Sunday, December 7, 2008

Happy Holidays Merry Christmas

The other night, my friend remarked about my relationship with the holiday season: "Travis is an atheist, but I think he is more into Christmas than most people I know.  Isn't that funny??"  Well, that is not the exact quote, but you get the idea.  

But it is true.  Right now it looks like Christmas vomited in my living room.  Last night I was inspired by the decorations in a bar, and I want to copy their ideas in my apartment.  But to prevent my living spaces from being overtaken with a total lack of tact, I will refrain (mostly because my ceiling isn't high enough).   

But overall, there is nothing Christian about Christmas that I celebrate.  

I agree with the Bill O'Reillys and Pat Robertsons of the world that the holiday season is over-commercialized.  I agree that there is a "spirit of Christmas," but I do not think it has as much to do with Jesus as it does with Santa Claus.  I may as well be celebrating the Winter Solstice, just a few days late.  

I bring all this up because I just came across a fun article from a few years ago talking about the relationship famous atheist writers have with Christmas.  An excerpt:
“It seems to me to be obvious that everything we value in Christmas — giving gifts, celebrating the holiday with our families, enjoying all of the kitsch that comes along with it — all of that has been entirely appropriated by the secular world,” [Harris] said, “in the same way that Thanksgiving and Halloween have been.”

Mr. Dawkins, reached by e-mail somewhere on a book tour, was asked about his own Christmas philosophy. The response sounded almost as if he and Mr. Harris — and maybe other members of a soon-to-be-chartered Atheists Who Kind of Don’t Object to Christmas Club — had hashed out a statement of principles. Strangely, these principles find much common ground with Christians who complain about the holiday’s over-commercialization and secularization, though the atheists bemoan the former and appreciate the latter.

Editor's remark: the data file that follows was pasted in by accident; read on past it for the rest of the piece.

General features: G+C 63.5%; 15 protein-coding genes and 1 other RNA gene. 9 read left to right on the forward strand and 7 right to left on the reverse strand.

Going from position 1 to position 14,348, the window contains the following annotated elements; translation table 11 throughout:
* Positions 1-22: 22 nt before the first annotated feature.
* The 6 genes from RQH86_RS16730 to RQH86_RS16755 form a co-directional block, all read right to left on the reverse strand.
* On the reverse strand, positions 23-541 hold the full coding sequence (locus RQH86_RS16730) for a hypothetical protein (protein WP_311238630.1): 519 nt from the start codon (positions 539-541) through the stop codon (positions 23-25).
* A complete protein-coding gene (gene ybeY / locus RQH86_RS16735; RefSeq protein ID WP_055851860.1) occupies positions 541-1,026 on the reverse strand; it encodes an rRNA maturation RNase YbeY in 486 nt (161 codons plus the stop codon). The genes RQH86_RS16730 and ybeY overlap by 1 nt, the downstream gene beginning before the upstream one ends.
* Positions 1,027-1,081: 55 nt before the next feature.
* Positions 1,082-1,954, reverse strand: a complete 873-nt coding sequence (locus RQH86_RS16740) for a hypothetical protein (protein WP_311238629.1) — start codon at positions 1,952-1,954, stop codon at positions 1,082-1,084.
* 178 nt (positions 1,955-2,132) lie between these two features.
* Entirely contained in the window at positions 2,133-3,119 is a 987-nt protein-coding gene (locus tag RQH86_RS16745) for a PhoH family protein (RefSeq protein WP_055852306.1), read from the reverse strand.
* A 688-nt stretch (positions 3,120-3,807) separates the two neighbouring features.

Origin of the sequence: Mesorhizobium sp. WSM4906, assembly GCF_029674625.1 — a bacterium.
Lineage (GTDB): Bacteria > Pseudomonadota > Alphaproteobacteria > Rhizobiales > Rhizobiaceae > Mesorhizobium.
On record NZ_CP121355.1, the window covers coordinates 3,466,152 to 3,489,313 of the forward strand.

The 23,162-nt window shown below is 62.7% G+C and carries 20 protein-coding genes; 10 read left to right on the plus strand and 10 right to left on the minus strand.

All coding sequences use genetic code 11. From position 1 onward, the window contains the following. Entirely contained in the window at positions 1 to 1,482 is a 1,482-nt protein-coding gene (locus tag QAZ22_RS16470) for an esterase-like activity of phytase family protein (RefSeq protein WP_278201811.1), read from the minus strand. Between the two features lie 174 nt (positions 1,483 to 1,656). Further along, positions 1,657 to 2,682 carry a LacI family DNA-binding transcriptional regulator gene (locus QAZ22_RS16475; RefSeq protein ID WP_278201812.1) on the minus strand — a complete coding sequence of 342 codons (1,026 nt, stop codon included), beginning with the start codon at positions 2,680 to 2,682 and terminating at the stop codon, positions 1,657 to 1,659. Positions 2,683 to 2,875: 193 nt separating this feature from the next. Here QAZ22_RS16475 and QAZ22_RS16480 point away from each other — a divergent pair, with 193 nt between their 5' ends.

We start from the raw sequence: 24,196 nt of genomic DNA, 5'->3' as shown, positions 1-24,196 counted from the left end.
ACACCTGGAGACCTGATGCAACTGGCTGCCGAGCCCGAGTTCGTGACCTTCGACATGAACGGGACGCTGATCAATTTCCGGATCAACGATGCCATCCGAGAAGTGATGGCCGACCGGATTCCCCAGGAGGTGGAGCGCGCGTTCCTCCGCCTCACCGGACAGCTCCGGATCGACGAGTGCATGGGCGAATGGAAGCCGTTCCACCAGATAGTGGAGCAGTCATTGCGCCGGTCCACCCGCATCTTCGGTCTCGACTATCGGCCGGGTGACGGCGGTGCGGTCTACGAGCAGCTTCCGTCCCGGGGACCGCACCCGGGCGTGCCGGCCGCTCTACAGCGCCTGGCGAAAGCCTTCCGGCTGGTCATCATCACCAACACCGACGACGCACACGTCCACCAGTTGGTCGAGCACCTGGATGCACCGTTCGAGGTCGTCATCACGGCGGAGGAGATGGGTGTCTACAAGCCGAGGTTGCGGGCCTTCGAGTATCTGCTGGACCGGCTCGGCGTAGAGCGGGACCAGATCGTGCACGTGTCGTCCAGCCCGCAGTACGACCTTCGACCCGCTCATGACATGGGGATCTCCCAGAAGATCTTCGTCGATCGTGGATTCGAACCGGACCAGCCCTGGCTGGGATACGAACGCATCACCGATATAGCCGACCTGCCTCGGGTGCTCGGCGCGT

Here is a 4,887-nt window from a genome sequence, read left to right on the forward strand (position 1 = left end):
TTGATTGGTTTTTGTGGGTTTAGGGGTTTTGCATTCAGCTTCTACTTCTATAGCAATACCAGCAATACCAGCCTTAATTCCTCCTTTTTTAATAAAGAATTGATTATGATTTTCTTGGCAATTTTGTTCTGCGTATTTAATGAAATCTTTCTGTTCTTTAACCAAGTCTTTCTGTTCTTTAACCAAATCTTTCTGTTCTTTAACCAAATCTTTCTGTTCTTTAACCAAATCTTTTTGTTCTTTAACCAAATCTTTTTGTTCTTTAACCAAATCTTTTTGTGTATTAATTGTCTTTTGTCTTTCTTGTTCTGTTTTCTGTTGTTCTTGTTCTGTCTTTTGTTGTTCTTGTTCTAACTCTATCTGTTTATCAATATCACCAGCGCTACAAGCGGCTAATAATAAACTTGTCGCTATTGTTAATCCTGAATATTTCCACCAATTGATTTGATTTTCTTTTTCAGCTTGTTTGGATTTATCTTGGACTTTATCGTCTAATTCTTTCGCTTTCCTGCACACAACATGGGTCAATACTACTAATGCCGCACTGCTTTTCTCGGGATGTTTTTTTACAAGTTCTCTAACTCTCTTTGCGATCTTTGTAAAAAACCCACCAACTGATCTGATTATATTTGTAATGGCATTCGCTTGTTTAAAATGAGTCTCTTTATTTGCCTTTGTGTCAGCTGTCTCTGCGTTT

“Presumably your reason for asking me is that ‘The God Delusion’ is an atheistic book, and you still think of Christmas as a religious festival,” Mr. Dawkins wrote, in a reply printed here in its entirety. “But of course it has long since ceased to be a religious festival. I participate for family reasons, with a reluctance that owes more to aesthetics than atheistics. I detest Jingle Bells, White Christmas, Rudolph the Red Nosed Reindeer, and the obscene spending bonanza that nowadays seems to occupy not just December, but November and much of October, too.”

He added: “So divorced has Christmas become from religion that I find no necessity to bother with euphemisms such as happy holiday season. In the same way as many of my friends call themselves Jewish atheists, I acknowledge that I come from Christian cultural roots. I am a post-Christian atheist. So, understanding full well that the phrase retains zero religious significance, I unhesitatingly wish everyone a Merry Christmas.”
While I partly disagree because there is a solid portion of the population that celebrate the holiday purely as a religious celebration and reject its secularization, I would argue they are in the minority.  The word Christmas will always retain some religious significance because... well... it has the word Christ in it.  But if you name me one religious aspect to Christmas, I will name five secular ones that have nothing to do with Jesus' birth.  

As corny as it sounds, this time of the year is ultimately about reconnecting and reaffirming your appreciation for family and friends.  It is a time of year to remind everyone to try to be a little bit nicer.  That giving can be more gratifying than receiving.  

If those are the ultimate goals, then Merry Christmas to all, and to all a good night.  

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